Markets, Economy

Weekly Kickstart (06/29/2020-07/03/2020)

6/29/20 8:00 AM

iStock-626627280.jpgStocks were under pressure last week, as the S&P 500 fell by 2.86 percent to 3,009.05. That still left the benchmark index down just 6.86 percent 2020-to-date, and 34.49 percent above the March low. Any kind of pullback was far from surprising considering that stocks had recently posted their biggest 50-day rally in history. Whether or not this was just some healthy profit taking or the start of a larger drawdown remains unknown, but the excuses for last week’s selling were myriad. For starters, the number of positive COVID-19 tests continued to rise rapidly across the country. The market’s main concern about this latest coronavirus development is that it could cause some states to consider slowing or even reversing their economic reopenings. However, although a growing number of people have become infected, the rise in the death rate has been much less pronounced. The latter is of course a lagging indicator, so more clarity will not be available until in a few weeks, but for now the optimistic explanation of the divergence is that it has been mostly younger, healthier people better able to fight off the virus who have become infected in this latest wave. Regardless, policymakers if needed may try to rely on smarter containment measures such as widespread mask wearing, consistent social distancing practices, and other more-targeted restrictions that do less damage to GDP than the blanket lockdown approach that permanently shuttered thousands of small businesses and caused nearly 50 million Americans to claim unemployment benefits at least once during the last 14 weeks.


Another issue likely weighing on the markets during the past few trading sessions was a shift in the legislative pipeline that could mean an actual vote on some sort of “CARES Act 2.0” package will be delayed until well into July. Several lawmakers challenge whether more fiscal support is needed, but from a purely stock market perspective it is highly likely that the sharp rebound in equities off the March low was not only helped by the passage of the first CARES Act but also the anticipation that additional rounds of fiscal support would follow. Moreover, even if the consensus is that another relief package is a “sure thing,” the headline risk (volatility) for equities from this issue should stay high until something is actually signed into law, just as we saw with the passage of the original CARES Act and the additional funding for the Paycheck Protection Program. Add to all of this the uncertainty still surrounding U.S.-China trade relations, corporate earnings, and the November elections, and there are clearly plenty of potential reasons for market volatility to remain elevated in the near-term. Many 401(k) investors can fortunately look past these day-to-day swings in stock prices and stay focused on the long-term objective of preparing for retirement through years of routine, tax-advantaged plan contributions, but it can also be beneficial to use rallies as opportunities to review your portfolio and make sure it is properly aligned with your risk tolerance, nearness to retirement, and other unique variables. As always, we are here to help with any questions you may have.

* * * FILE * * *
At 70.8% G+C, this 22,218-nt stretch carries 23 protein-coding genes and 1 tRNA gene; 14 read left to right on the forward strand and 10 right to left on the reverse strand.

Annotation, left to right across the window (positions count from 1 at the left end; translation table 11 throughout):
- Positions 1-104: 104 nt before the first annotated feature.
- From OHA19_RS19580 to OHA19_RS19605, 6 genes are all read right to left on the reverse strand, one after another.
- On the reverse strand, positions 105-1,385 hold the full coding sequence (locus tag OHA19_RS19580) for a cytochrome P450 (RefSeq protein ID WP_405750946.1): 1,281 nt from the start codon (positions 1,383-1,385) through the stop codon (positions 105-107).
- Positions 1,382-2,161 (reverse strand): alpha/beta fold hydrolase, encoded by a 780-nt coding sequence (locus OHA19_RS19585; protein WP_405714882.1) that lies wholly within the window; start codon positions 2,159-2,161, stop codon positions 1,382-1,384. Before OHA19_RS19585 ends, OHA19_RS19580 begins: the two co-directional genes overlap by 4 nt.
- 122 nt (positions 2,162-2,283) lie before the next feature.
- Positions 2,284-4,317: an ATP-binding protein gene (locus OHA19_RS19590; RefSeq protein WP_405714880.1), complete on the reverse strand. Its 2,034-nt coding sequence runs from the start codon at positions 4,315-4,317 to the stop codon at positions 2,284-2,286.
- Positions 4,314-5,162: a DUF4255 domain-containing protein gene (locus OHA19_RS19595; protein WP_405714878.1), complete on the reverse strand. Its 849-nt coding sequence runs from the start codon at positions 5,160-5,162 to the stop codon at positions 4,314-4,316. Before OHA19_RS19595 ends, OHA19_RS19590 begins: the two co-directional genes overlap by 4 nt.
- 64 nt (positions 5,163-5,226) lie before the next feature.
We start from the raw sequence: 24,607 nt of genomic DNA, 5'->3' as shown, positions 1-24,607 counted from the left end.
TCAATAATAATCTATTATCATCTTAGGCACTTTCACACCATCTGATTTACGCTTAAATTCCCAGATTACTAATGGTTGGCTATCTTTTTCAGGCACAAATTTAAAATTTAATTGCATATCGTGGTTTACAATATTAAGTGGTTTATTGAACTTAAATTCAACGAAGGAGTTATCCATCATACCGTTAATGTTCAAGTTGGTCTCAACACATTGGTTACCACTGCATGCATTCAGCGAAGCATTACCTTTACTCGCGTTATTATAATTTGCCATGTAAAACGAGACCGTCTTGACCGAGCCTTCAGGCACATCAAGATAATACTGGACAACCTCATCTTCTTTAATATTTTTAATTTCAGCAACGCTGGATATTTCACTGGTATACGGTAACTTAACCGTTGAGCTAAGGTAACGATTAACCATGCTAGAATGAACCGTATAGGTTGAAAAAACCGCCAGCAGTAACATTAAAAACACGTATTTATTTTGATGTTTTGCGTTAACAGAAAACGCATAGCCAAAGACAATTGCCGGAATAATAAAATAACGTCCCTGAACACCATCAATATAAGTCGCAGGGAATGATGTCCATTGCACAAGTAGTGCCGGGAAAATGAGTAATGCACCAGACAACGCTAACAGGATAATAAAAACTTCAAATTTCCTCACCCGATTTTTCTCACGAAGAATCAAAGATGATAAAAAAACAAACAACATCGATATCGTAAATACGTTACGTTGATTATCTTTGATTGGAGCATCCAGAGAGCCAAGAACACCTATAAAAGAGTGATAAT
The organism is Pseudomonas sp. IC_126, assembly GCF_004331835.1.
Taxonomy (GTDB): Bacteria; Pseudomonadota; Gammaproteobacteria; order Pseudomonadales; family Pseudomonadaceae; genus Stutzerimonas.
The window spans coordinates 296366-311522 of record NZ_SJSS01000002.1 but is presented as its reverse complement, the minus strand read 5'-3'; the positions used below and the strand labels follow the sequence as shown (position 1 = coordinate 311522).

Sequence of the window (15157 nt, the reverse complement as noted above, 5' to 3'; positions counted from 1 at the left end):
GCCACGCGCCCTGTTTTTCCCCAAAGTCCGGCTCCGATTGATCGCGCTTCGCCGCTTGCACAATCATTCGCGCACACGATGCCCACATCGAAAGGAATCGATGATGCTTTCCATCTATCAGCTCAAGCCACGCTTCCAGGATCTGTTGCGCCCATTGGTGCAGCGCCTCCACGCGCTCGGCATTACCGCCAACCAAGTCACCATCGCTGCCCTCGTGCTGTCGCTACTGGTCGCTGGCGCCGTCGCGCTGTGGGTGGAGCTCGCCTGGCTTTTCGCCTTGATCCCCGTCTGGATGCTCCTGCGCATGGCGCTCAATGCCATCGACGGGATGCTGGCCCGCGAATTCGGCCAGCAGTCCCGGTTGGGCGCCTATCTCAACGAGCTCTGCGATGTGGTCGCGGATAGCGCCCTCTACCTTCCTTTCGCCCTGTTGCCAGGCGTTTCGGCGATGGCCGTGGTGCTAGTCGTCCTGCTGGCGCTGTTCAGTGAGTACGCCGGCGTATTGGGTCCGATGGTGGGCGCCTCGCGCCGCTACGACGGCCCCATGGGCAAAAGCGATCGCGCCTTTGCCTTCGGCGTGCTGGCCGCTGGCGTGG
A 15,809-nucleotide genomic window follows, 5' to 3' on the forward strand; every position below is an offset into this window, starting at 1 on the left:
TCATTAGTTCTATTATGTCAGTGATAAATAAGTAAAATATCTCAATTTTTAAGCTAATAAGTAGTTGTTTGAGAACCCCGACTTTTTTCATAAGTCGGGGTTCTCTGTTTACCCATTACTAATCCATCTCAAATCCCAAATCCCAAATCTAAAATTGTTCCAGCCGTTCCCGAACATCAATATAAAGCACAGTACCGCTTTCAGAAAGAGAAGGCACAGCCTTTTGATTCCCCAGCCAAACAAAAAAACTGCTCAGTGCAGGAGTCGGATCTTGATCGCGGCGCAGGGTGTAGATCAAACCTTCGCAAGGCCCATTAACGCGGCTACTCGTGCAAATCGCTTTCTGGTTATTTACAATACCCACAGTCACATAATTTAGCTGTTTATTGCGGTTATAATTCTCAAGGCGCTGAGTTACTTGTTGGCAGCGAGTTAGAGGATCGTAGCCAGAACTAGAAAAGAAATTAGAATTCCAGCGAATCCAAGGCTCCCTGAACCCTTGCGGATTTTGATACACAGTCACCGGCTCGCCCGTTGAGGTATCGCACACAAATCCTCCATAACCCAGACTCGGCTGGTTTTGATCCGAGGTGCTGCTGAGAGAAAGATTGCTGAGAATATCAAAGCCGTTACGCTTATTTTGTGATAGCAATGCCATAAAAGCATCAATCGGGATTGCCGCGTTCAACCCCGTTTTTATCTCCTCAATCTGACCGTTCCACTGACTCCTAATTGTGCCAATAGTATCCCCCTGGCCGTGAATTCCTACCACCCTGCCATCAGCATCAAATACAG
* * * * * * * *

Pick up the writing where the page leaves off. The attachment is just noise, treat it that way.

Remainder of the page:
To recap a few of the things we learned about the economy last week, the positives included that new home sales jumped, real estate values continued to rise, manufacturing activity stabilized, a key gauge of U.S. business investment rose by more than forecast, household inflation pressures remained non-existent, consumer spending rebounded, and demand for American-made durable goods surged. As for the negatives, the nation’s trade deficit (in goods) widened, mortgage purchase applications slid, existing home sales declined, personal income for Americans fell, consumer confidence cooled, and first-time claims for unemployment insurance continued to decrease at a slower rate. This holiday-shortened week the pace of economic data actually picks up with several important reports on housing, manufacturing, consumers, and employment scheduled to be released, including the potentially market-moving June job report from the U.S. Labor Department due out on Thursday.


What To Watch:


  • Pending Home Sales Index 10:00 AM ET
  • Dallas Fed Mfg Survey 10:30 AM ET
  • John Williams Speaks 3:00 PM ET


  • 2-Yr Note Settlement
  • 5-Yr Note Settlement 
  • 5-Yr TIPS Settlement 
  • 7-Yr Note Settlement 
  • 20-Yr Bond Settlement
  • John Williams Speaks 7:00 AM ET
  • S&P Corelogic Case-Shiller HPI 9:00 AM ET
  • Chicago PMI 9:45 AM ET
  • Consumer Confidence 10:00 AM ET


  • MBA Mortgage Applications 7:00 AM ET
  • Challenger Job-Cut Report 7:30 AM ET
  • ADP Employment Report 8:15 AM ET
  • PMI Manufacturing Index 9:45 AM ET
  • ISM Mfg Index 10:00 AM ET
  • Construction Spending 10:00 AM ET
  • EIA Petroleum Status Report 10:30 AM ET
  • FOMC Minutes 2:00 PM ET


  • Employment Situation 8:30 AM ET
  • International Trade 8:30 AM ET
  • Jobless Claims 8:30 AM ET
  • Factory Orders 10:00 AM ET
  • EIA Natural Gas Report 10:30 AM ET
  • 3-Yr Note Announcement 11:00 AM ET
  • 10-Yr Note Announcement 11:00 AM ET
  • 30-Yr Bond Announcement 11:00 AM ET
  • Baker-Hughes Rig Count 1:00 PM ET
  • Fed Balance Sheet 4:30 PM ET
  • Money Supply 4:30 PM ET
  • SIFMA Rec. Early Close 2:00 ET


  • Independence Day Holiday Observed
  • Markets Closed


Sources: Econoday, FRBSL

Post author: Charles Couch